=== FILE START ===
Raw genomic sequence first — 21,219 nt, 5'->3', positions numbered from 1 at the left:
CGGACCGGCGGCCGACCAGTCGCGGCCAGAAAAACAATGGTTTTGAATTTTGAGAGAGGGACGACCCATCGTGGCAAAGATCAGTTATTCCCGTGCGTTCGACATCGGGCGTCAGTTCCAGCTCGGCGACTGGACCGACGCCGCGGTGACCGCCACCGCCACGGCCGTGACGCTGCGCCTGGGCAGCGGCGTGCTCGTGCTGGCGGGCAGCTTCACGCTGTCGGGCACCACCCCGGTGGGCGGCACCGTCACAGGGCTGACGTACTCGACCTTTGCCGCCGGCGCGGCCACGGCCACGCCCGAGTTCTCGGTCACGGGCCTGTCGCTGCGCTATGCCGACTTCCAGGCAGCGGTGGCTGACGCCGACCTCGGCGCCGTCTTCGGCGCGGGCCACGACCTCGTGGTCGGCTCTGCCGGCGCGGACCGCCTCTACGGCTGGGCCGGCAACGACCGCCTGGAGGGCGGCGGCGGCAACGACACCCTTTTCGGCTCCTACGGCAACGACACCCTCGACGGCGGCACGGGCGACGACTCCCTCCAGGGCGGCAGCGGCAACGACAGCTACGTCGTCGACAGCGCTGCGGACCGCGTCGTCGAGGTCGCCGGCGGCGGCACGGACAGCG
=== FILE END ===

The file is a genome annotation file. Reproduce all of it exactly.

Raw genomic sequence first — 21,219 nt, 5'->3', positions numbered from 1 at the left:
CGGACCGGCGGCCGACCAGTCGCGGCCAGAAAAACAATGGTTTTGAATTTTGAGAGAGGGACGACCCATCGTGGCAAAGATCAGTTATTCCCGTGCGTTCGACATCGGGCGTCAGTTCCAGCTCGGCGACTGGACCGACGCCGCGGTGACCGCCACCGCCACGGCCGTGACGCTGCGCCTGGGCAGCGGCGTGCTCGTGCTGGCGGGCAGCTTCACGCTGTCGGGCACCACCCCGGTGGGCGGCACCGTCACAGGGCTGACGTACTCGACCTTTGCCGCCGGCGCGGCCACGGCCACGCCCGAGTTCTCGGTCACGGGCCTGTCGCTGCGCTATGCCGACTTCCAGGCAGCGGTGGCTGACGCCGACCTCGGCGCCGTCTTCGGCGCGGGCCACGACCTCGTGGTCGGCTCTGCCGGCGCGGACCGCCTCTACGGCTGGGCCGGCAACGACCGCCTGGAGGGCGGCGGCGGCAACGACACCCTTTTCGGCTCCTACGGCAACGACACCCTCGACGGCGGCACGGGCGACGACTCCCTCCAGGGCGGCAGCGGCAACGACAGCTACGTCGTCGACAGCGCTGCGGACCGCGTCGTCGAGGTCGCCGGCGGCGGCACGGACAGCG